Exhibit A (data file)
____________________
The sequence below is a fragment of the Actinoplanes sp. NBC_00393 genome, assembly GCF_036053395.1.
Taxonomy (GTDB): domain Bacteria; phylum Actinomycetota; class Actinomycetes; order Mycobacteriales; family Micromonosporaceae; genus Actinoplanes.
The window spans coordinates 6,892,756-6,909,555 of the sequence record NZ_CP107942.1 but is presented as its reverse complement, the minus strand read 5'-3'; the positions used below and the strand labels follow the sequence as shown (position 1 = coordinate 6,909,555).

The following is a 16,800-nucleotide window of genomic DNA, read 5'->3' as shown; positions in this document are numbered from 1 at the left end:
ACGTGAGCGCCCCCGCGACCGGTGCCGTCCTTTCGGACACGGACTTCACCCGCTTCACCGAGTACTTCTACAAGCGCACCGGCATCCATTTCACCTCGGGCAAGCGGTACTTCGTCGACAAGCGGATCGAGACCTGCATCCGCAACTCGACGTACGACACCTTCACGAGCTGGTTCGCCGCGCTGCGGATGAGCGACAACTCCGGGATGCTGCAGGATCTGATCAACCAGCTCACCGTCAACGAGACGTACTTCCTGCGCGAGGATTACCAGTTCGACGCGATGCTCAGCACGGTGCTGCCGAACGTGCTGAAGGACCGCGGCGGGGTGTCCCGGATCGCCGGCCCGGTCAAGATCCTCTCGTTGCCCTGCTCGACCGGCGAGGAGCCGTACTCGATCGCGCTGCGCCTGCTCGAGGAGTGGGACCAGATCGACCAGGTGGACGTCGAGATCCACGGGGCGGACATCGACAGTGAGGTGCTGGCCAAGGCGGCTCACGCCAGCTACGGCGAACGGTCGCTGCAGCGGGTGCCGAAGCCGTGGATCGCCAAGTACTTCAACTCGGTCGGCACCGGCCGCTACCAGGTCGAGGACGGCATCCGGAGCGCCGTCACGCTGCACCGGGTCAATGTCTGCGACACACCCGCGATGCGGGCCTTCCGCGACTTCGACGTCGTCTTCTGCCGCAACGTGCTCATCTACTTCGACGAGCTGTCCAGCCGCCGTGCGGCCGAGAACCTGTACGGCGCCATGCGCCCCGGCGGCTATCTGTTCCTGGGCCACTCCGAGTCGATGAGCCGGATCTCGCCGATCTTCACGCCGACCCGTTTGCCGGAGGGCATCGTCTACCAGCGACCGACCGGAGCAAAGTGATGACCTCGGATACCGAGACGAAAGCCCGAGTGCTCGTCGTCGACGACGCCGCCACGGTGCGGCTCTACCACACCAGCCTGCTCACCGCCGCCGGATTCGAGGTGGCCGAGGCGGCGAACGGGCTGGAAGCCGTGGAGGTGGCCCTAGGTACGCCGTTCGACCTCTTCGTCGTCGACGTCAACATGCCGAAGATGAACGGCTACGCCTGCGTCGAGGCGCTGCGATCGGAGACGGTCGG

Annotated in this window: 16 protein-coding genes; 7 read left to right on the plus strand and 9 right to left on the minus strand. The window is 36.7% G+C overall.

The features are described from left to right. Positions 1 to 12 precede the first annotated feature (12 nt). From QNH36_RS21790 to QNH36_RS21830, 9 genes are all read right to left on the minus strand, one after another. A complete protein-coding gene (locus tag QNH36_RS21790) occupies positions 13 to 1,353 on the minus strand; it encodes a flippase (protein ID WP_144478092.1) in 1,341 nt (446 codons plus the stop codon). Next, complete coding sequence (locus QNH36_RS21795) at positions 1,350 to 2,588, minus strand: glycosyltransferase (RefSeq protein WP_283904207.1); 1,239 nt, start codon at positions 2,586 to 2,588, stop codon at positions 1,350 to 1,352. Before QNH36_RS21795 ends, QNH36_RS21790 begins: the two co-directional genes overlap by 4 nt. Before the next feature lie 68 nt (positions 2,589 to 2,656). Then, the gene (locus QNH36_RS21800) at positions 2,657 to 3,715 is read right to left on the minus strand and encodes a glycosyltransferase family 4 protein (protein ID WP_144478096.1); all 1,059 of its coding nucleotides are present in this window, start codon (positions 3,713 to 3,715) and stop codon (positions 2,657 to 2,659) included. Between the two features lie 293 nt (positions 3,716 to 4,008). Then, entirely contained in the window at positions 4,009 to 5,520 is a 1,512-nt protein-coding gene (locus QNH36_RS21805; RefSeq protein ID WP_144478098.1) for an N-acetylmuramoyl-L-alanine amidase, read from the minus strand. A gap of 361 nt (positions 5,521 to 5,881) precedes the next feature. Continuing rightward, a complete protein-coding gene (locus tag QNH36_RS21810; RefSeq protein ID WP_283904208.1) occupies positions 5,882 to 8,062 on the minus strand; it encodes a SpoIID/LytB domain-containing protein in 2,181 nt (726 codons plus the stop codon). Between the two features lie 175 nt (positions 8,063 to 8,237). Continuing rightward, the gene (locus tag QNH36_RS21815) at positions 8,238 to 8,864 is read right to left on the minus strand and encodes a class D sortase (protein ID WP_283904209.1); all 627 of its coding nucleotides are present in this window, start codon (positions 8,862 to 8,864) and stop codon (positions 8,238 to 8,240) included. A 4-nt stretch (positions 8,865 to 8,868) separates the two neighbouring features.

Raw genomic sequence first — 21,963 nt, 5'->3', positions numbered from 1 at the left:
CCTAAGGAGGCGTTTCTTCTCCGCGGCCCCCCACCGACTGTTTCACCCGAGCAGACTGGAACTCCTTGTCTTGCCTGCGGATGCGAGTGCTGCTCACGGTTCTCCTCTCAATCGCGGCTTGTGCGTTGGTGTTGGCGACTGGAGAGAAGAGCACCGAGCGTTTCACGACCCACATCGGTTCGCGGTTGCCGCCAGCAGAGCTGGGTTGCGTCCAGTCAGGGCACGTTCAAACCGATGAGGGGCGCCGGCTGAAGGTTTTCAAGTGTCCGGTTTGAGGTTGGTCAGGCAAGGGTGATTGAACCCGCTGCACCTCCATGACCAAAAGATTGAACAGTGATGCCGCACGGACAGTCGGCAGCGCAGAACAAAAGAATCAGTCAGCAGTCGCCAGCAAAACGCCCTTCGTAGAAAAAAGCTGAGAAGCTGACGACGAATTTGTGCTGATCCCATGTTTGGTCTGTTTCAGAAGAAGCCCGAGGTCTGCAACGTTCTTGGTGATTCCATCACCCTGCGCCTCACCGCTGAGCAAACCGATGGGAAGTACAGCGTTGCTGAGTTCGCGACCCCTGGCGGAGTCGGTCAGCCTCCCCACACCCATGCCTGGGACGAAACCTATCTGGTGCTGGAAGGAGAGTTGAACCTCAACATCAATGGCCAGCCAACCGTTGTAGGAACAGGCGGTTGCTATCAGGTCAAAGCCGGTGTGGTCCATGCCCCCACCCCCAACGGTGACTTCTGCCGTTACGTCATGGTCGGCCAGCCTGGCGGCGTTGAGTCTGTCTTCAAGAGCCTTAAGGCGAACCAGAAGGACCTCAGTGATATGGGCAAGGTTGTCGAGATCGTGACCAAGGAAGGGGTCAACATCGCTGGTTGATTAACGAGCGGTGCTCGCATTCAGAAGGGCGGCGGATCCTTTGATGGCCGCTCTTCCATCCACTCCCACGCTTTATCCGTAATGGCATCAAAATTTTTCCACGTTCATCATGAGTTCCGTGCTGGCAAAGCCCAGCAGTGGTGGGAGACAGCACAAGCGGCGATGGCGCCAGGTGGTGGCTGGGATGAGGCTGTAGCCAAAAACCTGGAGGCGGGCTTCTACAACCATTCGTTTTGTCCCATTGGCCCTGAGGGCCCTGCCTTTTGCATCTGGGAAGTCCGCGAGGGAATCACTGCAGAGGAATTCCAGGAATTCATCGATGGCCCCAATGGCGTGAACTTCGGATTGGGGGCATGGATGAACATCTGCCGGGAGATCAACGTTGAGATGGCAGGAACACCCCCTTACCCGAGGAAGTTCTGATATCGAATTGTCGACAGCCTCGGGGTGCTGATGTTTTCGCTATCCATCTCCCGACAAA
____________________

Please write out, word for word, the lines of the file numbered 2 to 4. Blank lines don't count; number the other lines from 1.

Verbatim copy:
Taxonomy (GTDB): domain Bacteria; phylum Actinomycetota; class Actinomycetes; order Mycobacteriales; family Micromonosporaceae; genus Actinoplanes.
The window spans coordinates 6,892,756-6,909,555 of the sequence record NZ_CP107942.1 but is presented as its reverse complement, the minus strand read 5'-3'; the positions used below and the strand labels follow the sequence as shown (position 1 = coordinate 6,909,555).

The following is a 16,800-nucleotide window of genomic DNA, read 5'->3' as shown; positions in this document are numbered from 1 at the left end: